Jason squinted, reading off his screen like a politician off a teleprompter.  "Uhh... your order... said..." he trailed off.

          "Now, you're callin' me a fuckin' liar?  This place have a fuckin' manager?" Walt roared.  "Get his ass up here!"

          "Look," Matt wheedled from the back seat, "I don't want us getting into trouble..."

          "Lose your nerve, you wannabe Hell's fuckin' Angel?" Walt said, eyes ripping his pudgy salesman through the rear view mirror.  "Nobody's gettin' in trouble except the clown college runnin' this roach coach."

          "Don't pay them, we can order burgers down the street and eat on the way in," suggested Ev, holding up his Rolex.  "We're gonna be late."

          There was a cough at the window, and Walt turned back to the new arrival, a pencil-thin young man with a high forehead and sour expression behind wide, orange-tinted aviator glasses.  Like the kid, he wore a Dog Pound paper hat over his thin, frizzy hair, and a nametag: Barry Cullery, Day Manager.

          "This mental case of yours," Walter pointed, "fucked up my order."

          He honestly expected more bullshit... or dogshit, as the circumstances dictated... but the pencil-neck pursed his lips, whirled, and shrieked "That's the third time this week.  Take off your apron, Jason, and give me your hat.  You're fired!"  To the salesmen in the car, he said, "Sorry, gentlemen, I am truly, truly sorry," but, it seemed, with more gleefully determined malice than regret as he took back the bucket from Walter.  "We've installed special registers so that servers don't have to read or do math, just look at pictures, punch a key, and they still can't get orders right.  Kids, these days," Barry wheezed.  "Does this look like a Good Dog to you?" he said, holding up one of the greasy, chili-dripping Chihuahuas.

          "I... uh..." said Jason from behind the apron, pulled over his head.  When he had finished removing it, Barry flung the sausage into the kid's face, snatched the company hat away the way Walt remembered doing to the misfits in grade school, then poured out the extra Slushie over his head.  While the kid sniffled, rivulets of crimson slime washing chunks of chili and kraut down his shirt, Barry stuffed two dogs, a paper pouch of puffs and another Coke into a bag, and handed it out the window, followed by the rest of their order which had been sitting under some sort of lamp, drying out...

          "On the house, gentlemen.  Sorry for the inconvenience."

          "Yeah," Walter said, cracking a weak smile in spite of himself.  "Hey... those Slushies, they're really uh... colorful..."

          "We strive to do our best, sir.  Please return... is your name Martinez?" he snapped at the openly blubbering boy, Jason, "... do you understand English?  You're fired!"  His right hand darted out and Walter, at first, thought he'd punched the stupid kid, but he was only imitating Donald Trump from that show before he’d become President of the United States for the first time.  Walt hadn't seen it, but he'd seen pictures and clips on the news; Trump called it his "cobra" or "rattler", some kind of snake.  It stopped an inch or two short of Jason's cheek, and the manager repeated "Fired!  Get out of here, freak, before I call ICE in on you..."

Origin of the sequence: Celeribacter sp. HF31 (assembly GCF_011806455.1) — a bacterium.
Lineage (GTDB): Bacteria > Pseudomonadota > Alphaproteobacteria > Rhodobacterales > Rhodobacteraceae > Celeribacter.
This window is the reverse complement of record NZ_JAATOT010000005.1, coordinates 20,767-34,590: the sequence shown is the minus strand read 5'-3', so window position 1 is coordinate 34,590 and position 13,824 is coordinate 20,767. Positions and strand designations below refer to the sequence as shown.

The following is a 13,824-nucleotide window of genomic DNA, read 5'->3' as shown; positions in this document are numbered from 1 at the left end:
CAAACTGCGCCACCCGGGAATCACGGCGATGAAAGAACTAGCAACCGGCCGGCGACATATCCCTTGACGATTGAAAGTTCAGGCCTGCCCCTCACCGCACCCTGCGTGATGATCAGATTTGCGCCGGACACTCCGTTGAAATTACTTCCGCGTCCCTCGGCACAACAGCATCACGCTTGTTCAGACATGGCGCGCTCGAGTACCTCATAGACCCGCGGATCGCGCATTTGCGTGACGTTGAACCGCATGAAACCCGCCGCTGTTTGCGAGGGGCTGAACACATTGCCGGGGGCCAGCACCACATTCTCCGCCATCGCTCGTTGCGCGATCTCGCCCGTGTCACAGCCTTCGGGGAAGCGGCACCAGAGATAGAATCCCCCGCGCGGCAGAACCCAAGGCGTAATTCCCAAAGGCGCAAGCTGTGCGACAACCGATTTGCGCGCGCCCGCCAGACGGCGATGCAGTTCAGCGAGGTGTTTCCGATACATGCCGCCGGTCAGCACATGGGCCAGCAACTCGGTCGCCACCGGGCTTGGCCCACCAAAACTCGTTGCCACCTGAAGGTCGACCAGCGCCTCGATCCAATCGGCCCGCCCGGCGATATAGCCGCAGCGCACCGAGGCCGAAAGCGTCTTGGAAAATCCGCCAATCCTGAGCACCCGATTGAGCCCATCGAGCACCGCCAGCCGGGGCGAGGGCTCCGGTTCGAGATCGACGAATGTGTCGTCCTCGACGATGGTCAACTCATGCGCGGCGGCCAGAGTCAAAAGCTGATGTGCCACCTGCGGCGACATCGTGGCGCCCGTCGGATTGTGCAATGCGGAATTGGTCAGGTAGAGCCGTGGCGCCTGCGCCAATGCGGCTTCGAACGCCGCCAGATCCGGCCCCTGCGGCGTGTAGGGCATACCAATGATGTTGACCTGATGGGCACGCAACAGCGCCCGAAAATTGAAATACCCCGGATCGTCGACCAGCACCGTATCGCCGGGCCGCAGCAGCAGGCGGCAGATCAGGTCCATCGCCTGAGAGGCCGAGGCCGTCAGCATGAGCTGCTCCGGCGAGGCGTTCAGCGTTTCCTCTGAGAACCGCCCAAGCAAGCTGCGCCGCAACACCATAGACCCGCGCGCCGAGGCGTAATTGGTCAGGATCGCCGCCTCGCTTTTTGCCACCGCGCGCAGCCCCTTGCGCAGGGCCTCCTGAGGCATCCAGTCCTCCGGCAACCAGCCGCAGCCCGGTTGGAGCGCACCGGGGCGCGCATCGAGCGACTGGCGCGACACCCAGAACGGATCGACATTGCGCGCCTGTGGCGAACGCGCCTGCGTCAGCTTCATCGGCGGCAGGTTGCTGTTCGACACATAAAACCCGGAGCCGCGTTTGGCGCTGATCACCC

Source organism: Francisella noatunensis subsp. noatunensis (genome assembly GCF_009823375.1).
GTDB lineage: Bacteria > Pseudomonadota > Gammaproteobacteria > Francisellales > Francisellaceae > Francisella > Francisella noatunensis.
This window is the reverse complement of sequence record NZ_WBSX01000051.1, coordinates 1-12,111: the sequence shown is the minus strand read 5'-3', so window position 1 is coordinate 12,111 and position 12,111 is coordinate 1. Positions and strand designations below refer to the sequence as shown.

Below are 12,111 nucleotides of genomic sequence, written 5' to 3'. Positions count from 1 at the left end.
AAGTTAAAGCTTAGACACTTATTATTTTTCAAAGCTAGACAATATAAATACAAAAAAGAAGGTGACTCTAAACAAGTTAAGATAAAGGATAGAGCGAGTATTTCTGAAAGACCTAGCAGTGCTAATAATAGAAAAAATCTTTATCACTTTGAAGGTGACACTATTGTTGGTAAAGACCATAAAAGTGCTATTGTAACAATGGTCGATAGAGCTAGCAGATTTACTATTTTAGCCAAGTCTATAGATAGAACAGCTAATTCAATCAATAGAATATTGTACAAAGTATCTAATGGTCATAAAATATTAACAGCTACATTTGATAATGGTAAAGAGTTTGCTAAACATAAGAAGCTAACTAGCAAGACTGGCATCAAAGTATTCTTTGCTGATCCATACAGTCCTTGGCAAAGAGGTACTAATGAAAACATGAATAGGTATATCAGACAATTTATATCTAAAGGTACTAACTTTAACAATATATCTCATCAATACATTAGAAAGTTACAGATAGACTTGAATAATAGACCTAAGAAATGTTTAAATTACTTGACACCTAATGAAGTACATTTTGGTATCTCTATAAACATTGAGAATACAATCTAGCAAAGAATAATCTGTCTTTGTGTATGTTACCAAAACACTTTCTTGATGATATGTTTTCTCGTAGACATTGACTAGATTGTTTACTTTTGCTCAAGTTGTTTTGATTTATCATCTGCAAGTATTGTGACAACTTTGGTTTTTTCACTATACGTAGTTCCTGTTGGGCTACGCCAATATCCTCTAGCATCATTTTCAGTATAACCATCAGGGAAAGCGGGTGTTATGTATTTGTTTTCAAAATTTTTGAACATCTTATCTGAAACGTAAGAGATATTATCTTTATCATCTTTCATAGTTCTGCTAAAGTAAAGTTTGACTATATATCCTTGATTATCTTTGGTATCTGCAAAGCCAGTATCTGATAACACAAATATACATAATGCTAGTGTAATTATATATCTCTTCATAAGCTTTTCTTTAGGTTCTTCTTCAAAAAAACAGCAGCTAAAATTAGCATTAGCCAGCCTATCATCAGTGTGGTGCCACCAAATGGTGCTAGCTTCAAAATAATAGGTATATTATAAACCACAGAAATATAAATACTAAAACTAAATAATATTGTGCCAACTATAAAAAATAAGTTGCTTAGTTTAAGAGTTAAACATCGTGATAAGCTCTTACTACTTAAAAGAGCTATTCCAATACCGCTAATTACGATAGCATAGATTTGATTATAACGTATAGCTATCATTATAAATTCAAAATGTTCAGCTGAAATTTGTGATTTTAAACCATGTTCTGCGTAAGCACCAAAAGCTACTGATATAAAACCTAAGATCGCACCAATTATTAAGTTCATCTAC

Walter wrapped his left fist around one of the Good Dogs with the works, no onions, and waved at the quarrelling couple, then steered one-handed back out onto 271st, taking a sharp left and cutting off some housewife in a rice-burner as Ev and Matt divided the remaining food.  Matt held up one of the Hot Chihuahuas that started to ooze chili, or something, but he caught the dribble with a napkin and beamed.

          "Who says there's no such thing as a free lunch?"

          "Can't pull that too often," Walter said, as the Dog Pound receded in his rear-view mirror like some bad dream.  "Couldn’t have done so last year when so few people were willing to take the crap jobs that bosses had to roll with what they had.  But I liked that geeky guy's managerial style... he could go places.  To bad he's wasted at some toilet job like fast food, he's nearer Hell's Angels material than you, Matthew."

          "Yeah," the junior admitted through a mouthful of jalapeños and mystery meat, "but would the skinny bastard leave a good-lookin' corpse?"

          "Gotcha there!" Ev chuckled, laughing at him... at him!... Walt scowled.  It was the fault of all of those business reality shows, you didn't even have to learn the ropes anymore, put in the time.  Just copy the manners and attitude of the ego-besotted bankrupt running the show and fake it.  "Heard some of those places are run by basketball players – colored guys."

          Walter stopped chewing, the Good Dog suddenly metallic in his mouth.  If he wasn't a fuckin' gentleman, he'd roll down the window and spit it out into the little rat-convertible driven by some fuckin' Hollywood gynecologist or plastic surgeon that had ratted up into the left lane, six inches from the Town Car.  Fuckin' rats, fuckin' fast-food buttboys, fuckin' coloreds...

          "Jeez!" was all that he could manage.